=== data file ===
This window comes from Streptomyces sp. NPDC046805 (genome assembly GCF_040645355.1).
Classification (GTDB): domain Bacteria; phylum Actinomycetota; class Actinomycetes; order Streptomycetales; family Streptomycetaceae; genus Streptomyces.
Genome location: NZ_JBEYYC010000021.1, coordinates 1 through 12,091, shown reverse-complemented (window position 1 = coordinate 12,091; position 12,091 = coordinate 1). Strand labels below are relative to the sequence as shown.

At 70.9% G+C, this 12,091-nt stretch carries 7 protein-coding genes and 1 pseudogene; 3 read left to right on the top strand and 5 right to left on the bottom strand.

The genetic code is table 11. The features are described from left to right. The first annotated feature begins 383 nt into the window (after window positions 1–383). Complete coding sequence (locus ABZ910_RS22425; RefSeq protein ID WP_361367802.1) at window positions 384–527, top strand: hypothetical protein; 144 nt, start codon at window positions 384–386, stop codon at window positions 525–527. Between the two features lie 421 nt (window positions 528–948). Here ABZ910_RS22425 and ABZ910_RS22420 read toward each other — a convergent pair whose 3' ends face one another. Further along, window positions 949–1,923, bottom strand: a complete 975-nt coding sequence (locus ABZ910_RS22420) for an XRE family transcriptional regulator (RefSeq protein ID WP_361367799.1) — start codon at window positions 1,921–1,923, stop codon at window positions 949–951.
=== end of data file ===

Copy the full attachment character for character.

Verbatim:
This window comes from Streptomyces sp. NPDC046805 (genome assembly GCF_040645355.1).
Classification (GTDB): domain Bacteria; phylum Actinomycetota; class Actinomycetes; order Streptomycetales; family Streptomycetaceae; genus Streptomyces.
Genome location: NZ_JBEYYC010000021.1, coordinates 1 through 12,091, shown reverse-complemented (window position 1 = coordinate 12,091; position 12,091 = coordinate 1). Strand labels below are relative to the sequence as shown.

At 70.9% G+C, this 12,091-nt stretch carries 7 protein-coding genes and 1 pseudogene; 3 read left to right on the top strand and 5 right to left on the bottom strand.

The genetic code is table 11. The features are described from left to right. The first annotated feature begins 383 nt into the window (after window positions 1–383). Complete coding sequence (locus ABZ910_RS22425; RefSeq protein ID WP_361367802.1) at window positions 384–527, top strand: hypothetical protein; 144 nt, start codon at window positions 384–386, stop codon at window positions 525–527. Between the two features lie 421 nt (window positions 528–948). Here ABZ910_RS22425 and ABZ910_RS22420 read toward each other — a convergent pair whose 3' ends face one another. Further along, window positions 949–1,923, bottom strand: a complete 975-nt coding sequence (locus ABZ910_RS22420) for an XRE family transcriptional regulator (RefSeq protein ID WP_361367799.1) — start codon at window positions 1,921–1,923, stop codon at window positions 949–951.